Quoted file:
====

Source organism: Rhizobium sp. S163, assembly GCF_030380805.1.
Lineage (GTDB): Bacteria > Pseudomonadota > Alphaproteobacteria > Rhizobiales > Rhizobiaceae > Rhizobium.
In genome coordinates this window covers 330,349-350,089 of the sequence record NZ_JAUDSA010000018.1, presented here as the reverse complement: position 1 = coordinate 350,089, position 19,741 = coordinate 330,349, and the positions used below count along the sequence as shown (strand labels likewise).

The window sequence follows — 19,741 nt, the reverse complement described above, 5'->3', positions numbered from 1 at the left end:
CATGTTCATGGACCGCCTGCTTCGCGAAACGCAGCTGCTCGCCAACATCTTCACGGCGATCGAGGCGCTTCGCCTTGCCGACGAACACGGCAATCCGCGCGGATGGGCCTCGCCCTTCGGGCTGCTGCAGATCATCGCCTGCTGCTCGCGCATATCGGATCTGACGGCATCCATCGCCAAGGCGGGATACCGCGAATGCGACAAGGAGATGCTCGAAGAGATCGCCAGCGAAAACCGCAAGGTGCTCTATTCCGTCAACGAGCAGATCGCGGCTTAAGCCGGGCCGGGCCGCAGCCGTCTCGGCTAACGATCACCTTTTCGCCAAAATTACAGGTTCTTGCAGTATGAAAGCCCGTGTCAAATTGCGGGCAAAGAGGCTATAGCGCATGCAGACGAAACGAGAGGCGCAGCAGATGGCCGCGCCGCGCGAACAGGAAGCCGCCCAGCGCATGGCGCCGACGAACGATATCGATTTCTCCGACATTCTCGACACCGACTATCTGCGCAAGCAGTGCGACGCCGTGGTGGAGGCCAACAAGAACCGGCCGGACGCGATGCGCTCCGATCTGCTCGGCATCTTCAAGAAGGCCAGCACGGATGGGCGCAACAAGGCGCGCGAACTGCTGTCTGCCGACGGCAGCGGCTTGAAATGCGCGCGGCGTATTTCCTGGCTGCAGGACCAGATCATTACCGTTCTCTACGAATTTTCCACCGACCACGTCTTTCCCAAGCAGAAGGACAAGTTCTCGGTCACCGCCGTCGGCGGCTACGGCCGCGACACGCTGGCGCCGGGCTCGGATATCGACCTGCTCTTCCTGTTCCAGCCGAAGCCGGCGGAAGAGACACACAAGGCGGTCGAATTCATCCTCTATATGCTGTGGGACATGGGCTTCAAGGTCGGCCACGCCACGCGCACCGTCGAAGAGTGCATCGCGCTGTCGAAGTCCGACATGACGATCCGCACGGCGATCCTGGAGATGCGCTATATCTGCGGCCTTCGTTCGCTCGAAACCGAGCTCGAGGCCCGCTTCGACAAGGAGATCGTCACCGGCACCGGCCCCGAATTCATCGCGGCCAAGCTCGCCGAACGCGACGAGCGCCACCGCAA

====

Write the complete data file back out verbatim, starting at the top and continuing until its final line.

Source organism: Rhizobium sp. S163, assembly GCF_030380805.1.
Lineage (GTDB): Bacteria > Pseudomonadota > Alphaproteobacteria > Rhizobiales > Rhizobiaceae > Rhizobium.
In genome coordinates this window covers 330,349-350,089 of the sequence record NZ_JAUDSA010000018.1, presented here as the reverse complement: position 1 = coordinate 350,089, position 19,741 = coordinate 330,349, and the positions used below count along the sequence as shown (strand labels likewise).

The window sequence follows — 19,741 nt, the reverse complement described above, 5'->3', positions numbered from 1 at the left end:
CATGTTCATGGACCGCCTGCTTCGCGAAACGCAGCTGCTCGCCAACATCTTCACGGCGATCGAGGCGCTTCGCCTTGCCGACGAACACGGCAATCCGCGCGGATGGGCCTCGCCCTTCGGGCTGCTGCAGATCATCGCCTGCTGCTCGCGCATATCGGATCTGACGGCATCCATCGCCAAGGCGGGATACCGCGAATGCGACAAGGAGATGCTCGAAGAGATCGCCAGCGAAAACCGCAAGGTGCTCTATTCCGTCAACGAGCAGATCGCGGCTTAAGCCGGGCCGGGCCGCAGCCGTCTCGGCTAACGATCACCTTTTCGCCAAAATTACAGGTTCTTGCAGTATGAAAGCCCGTGTCAAATTGCGGGCAAAGAGGCTATAGCGCATGCAGACGAAACGAGAGGCGCAGCAGATGGCCGCGCCGCGCGAACAGGAAGCCGCCCAGCGCATGGCGCCGACGAACGATATCGATTTCTCCGACATTCTCGACACCGACTATCTGCGCAAGCAGTGCGACGCCGTGGTGGAGGCCAACAAGAACCGGCCGGACGCGATGCGCTCCGATCTGCTCGGCATCTTCAAGAAGGCCAGCACGGATGGGCGCAACAAGGCGCGCGAACTGCTGTCTGCCGACGGCAGCGGCTTGAAATGCGCGCGGCGTATTTCCTGGCTGCAGGACCAGATCATTACCGTTCTCTACGAATTTTCCACCGACCACGTCTTTCCCAAGCAGAAGGACAAGTTCTCGGTCACCGCCGTCGGCGGCTACGGCCGCGACACGCTGGCGCCGGGCTCGGATATCGACCTGCTCTTCCTGTTCCAGCCGAAGCCGGCGGAAGAGACACACAAGGCGGTCGAATTCATCCTCTATATGCTGTGGGACATGGGCTTCAAGGTCGGCCACGCCACGCGCACCGTCGAAGAGTGCATCGCGCTGTCGAAGTCCGACATGACGATCCGCACGGCGATCCTGGAGATGCGCTATATCTGCGGCCTTCGTTCGCTCGAAACCGAGCTCGAGGCCCGCTTCGACAAGGAGATCGTCACCGGCACCGGCCCCGAATTCATCGCGGCCAAGCTCGCCGAACGCGACGAGCGCCACCGCAA